When you’ve made a game that pays homage to early polygonal racing games and you want to release it on the Switch, you’d better be certain it’s a good one. After all, considering the Switch has actual Virtua Racing on it, when you come at the king, you best not miss.
The upstarts with the sheer gall to step onto the champ’s track are Lucky Mountain Games and Sumo Digital, with their coin-op-inspired Hotshot Racing. Thankfully, though, there’ll be no anguished squealing of tyres and smashing into the barricades for this one, because it absolutely manages to hold its own and is well worth a look if you long for the days of Ridge Racer and Daytona USA.
As you can see by the screenshots on this page, however, it’s Virtua Racing that’s very much the main influence for Hotshot Racing’s visual style. Everything’s reduced to such a low number of polygons that, if you were really bored enough, you could probably sit and count them on the screen. It’s a style that at the time was considered fairly primitive once the second wave of (more detailed) racing games started to appear, but time has been kind to it and in these days of photorealism the minimalist look is actually pretty striking.
This is helped by the fact that the game runs at a silky smooth 60 frames per second most of the time. There are some situations where that can drop quite a bit – there’s a race variation called Cops & Robbers which can chuck you right down to about 30 in handheld mode – but by and large, in the main Grand Prix mode, everything runs smoother than a jazz musician shaving his face with butter.
Speaking of Grand Prix (and stuff you spread on toast), this is the game’s bread and butter and is a fun enough romp that will last you a while, even if it isn’t massively revolutionary in any real way. There’s a total of 16 tracks split into four cups, and you can take them on in Normal, Hard and Expert difficulties (making for a total of 12 cups). As you’d expect, you get points depending on your position and the winner is the racer with the most points after four races. Let’s face it: even if you haven’t played the game yet, you could probably guess all this anyway.
That’s not to say it isn’t still entertaining, mind you. On the track is where it counts and in that respect, Hotshot Racing is a winner. Handling is nice and tight when it needs to be, and as you’re turning you can hit the brake to slide into the sort of drift that would make hardened Ridge Racer fans weak at the knees (we'd expect nothing less from a game that has racing experts Sumo Digital involved). Drifting even builds up a boost meter, as seen in every Ridge Racer game from the PSP version onward, meaning any fans (like us) who despair that the series has seemingly flatlined will appreciate it getting a little jolt of life again, albeit in tribute form.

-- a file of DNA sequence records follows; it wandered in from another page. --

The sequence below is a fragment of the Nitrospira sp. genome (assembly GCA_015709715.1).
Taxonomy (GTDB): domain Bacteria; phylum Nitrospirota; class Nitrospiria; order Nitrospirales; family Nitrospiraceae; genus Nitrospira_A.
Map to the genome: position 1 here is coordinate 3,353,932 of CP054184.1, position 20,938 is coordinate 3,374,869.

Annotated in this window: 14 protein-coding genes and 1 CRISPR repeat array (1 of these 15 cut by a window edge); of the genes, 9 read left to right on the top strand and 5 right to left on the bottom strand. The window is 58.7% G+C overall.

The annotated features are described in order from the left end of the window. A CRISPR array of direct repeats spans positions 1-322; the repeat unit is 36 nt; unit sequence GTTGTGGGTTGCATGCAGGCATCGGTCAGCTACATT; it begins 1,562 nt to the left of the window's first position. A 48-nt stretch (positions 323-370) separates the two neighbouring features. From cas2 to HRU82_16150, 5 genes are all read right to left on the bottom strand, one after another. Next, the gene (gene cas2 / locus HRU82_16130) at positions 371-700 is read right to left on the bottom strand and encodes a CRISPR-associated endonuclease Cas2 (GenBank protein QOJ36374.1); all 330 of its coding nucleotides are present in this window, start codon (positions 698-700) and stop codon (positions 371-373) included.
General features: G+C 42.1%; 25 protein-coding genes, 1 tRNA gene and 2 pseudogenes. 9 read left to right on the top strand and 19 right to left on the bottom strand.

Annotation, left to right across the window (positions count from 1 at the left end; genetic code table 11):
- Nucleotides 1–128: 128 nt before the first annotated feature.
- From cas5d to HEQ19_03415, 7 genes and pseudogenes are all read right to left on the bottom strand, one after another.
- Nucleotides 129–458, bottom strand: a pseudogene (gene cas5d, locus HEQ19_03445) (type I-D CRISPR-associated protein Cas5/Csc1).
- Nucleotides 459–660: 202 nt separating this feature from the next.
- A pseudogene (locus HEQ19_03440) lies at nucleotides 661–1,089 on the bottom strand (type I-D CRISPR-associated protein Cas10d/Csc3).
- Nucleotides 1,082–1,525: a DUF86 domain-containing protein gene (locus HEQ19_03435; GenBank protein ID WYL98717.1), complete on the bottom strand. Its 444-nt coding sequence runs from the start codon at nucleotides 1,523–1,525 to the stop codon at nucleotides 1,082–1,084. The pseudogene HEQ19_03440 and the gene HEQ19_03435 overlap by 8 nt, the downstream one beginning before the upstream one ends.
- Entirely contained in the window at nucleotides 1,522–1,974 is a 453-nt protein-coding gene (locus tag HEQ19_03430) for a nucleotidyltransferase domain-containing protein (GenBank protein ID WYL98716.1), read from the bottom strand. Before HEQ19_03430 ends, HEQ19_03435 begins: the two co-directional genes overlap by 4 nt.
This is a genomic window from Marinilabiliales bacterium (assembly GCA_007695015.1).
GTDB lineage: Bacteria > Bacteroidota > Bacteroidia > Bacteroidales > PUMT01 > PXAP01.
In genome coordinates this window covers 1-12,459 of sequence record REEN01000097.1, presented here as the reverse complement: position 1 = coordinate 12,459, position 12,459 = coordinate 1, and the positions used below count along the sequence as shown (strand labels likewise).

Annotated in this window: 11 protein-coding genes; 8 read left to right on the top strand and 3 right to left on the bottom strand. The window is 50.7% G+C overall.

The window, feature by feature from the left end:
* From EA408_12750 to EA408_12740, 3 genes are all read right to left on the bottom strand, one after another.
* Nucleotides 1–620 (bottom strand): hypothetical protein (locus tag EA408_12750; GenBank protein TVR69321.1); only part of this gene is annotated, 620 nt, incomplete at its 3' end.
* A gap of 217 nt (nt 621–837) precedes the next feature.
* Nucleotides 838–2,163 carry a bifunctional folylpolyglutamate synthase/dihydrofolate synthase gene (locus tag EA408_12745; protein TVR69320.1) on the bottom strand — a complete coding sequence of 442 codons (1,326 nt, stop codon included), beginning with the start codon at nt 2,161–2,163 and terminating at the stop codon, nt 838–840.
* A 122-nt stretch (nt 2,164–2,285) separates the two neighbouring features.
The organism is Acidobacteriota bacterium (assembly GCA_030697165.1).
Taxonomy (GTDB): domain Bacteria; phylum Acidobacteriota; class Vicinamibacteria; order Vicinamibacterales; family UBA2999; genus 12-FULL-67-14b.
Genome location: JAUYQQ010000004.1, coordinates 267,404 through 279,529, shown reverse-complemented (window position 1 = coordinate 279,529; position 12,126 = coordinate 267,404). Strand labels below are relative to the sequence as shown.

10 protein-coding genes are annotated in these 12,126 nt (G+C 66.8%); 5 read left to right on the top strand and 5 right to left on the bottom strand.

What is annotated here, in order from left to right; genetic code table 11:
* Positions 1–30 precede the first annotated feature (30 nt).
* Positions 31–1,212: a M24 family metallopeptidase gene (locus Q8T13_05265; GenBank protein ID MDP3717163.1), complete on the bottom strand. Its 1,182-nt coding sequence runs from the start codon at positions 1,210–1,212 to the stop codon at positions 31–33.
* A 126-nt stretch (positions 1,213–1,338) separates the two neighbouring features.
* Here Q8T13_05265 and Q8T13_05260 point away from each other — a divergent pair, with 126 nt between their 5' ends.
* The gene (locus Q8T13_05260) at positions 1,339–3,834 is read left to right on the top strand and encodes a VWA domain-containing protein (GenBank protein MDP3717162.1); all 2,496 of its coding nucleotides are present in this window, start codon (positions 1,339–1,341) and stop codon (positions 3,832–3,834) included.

It’s so old-school, in fact, that we have our suspicions there’s some rubber-banding going on. Obviously, that’s pretty difficult to prove and is often just the fall-back excuse for anyone who’s struggling to win races (don’t worry, we aren’t), but it does seem tricky to get any sort of a decent lead over anyone. Even if we save up four boosts and activate them all in a row, it isn’t long until opponents are right behind us, slipstreaming and trying to overtake us again. If this is the case it isn’t a dealbreaker by any means (plenty of other racing franchises use it, Mario Kart included), though it does mean the Expert cups may raise your blood pressure a little more than you’d like.
One of the ways in which Hotshot Racing tries to move on beyond simple arcade racing is in its character roster. Rather than just choosing what car you fancy, you instead select from one of eight characters, each of whom has four different cars with their own stats. Prize money from races can be spent on customising these cars in the Raceshop mode, allowing you to tinker with anything from the design and colour of your car’s paintwork to the bumpers, exhaust, spoiler and even the bobbleheads on the dashboard in the in-car view.
Each character also has their own distinct personality, from American hotshot Alexa (who’s entering the race because she doesn’t want to become a mechanic like her old man) to Jamaican athlete Marcus. Each character has their own unique ending when you win a Grand Prix with them, which is a nice touch and encourages you to play with different racers. Less enjoyable, though, are the soundbites you hear from them while racing: while they’re harmless enough (a few dodgy stereotypical voices aside), there just aren’t enough of them so there’s a lot of repetition.
Outside of Grand Prix mode, things are as expected. You can do single races: these include two different race types called Cops & Robbers and Drive Or Explode, neither of which is particularly outstanding. You can do Time Trials, there's split-screen or local wireless multiplayer for up to four players, and theoretically, there's online multiplayer for up to eight players. We say “theoretically” because we (understandably) couldn’t find a match before launch, and given that the game won’t start an online race until there are at least four players ready, we have the feeling the online community won’t last long after it’s released. Buy this one assuming it’s going to be local only, and you won’t be disappointed.
If the look of Hotshot Racing appeals to you and you can appreciate the aesthetic delights of something that looks deliberately low-fi and polygonal, the action it offers on the track does an excellent job of backing up the game's style with substance. It may have its quirks and it may turn you into a paranoid conspiracy theorist ready to tell tales of rubber-banding to anyone who’ll listen to you, but hey: that just adds to the authenticity of the era it’s based on. This is a fine racing title that truly nails its driving mechanics and delivers an exhilarating experience that will captivate newcomers and veterans alike.